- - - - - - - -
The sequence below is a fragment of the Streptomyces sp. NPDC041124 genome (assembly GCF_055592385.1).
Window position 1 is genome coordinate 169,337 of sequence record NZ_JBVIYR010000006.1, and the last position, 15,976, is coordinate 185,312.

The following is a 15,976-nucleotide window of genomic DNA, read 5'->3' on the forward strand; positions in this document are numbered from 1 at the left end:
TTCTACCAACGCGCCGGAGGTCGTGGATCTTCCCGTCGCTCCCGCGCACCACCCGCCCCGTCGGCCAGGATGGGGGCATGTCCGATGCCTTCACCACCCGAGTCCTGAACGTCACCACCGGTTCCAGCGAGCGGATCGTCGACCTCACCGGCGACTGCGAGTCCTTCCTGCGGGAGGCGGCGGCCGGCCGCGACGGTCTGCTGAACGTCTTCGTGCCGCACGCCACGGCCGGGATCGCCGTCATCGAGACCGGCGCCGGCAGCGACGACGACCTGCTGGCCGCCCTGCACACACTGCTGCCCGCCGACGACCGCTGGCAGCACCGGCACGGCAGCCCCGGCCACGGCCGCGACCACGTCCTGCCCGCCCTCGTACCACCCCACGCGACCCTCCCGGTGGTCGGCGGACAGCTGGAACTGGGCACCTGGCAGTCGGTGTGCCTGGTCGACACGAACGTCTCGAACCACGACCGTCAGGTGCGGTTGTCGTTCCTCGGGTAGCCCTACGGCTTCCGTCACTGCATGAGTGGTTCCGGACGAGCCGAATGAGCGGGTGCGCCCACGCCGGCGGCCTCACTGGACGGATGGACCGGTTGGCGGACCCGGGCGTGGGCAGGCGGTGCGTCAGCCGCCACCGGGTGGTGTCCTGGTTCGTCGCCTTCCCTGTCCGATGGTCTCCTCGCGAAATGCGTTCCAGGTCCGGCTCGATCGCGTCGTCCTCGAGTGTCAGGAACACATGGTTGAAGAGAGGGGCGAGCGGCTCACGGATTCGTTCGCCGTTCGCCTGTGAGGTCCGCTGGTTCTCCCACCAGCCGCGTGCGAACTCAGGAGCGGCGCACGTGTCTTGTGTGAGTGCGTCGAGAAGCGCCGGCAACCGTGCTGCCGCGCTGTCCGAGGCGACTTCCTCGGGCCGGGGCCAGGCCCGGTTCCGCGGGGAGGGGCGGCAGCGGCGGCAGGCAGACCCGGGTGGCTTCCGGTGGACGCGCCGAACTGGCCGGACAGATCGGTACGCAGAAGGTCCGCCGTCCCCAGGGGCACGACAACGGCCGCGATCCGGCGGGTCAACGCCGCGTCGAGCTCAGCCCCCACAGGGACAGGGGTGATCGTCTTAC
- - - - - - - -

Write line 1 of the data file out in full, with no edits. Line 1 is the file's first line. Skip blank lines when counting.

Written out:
The sequence below is a fragment of the Streptomyces sp. NPDC041124 genome (assembly GCF_055592385.1).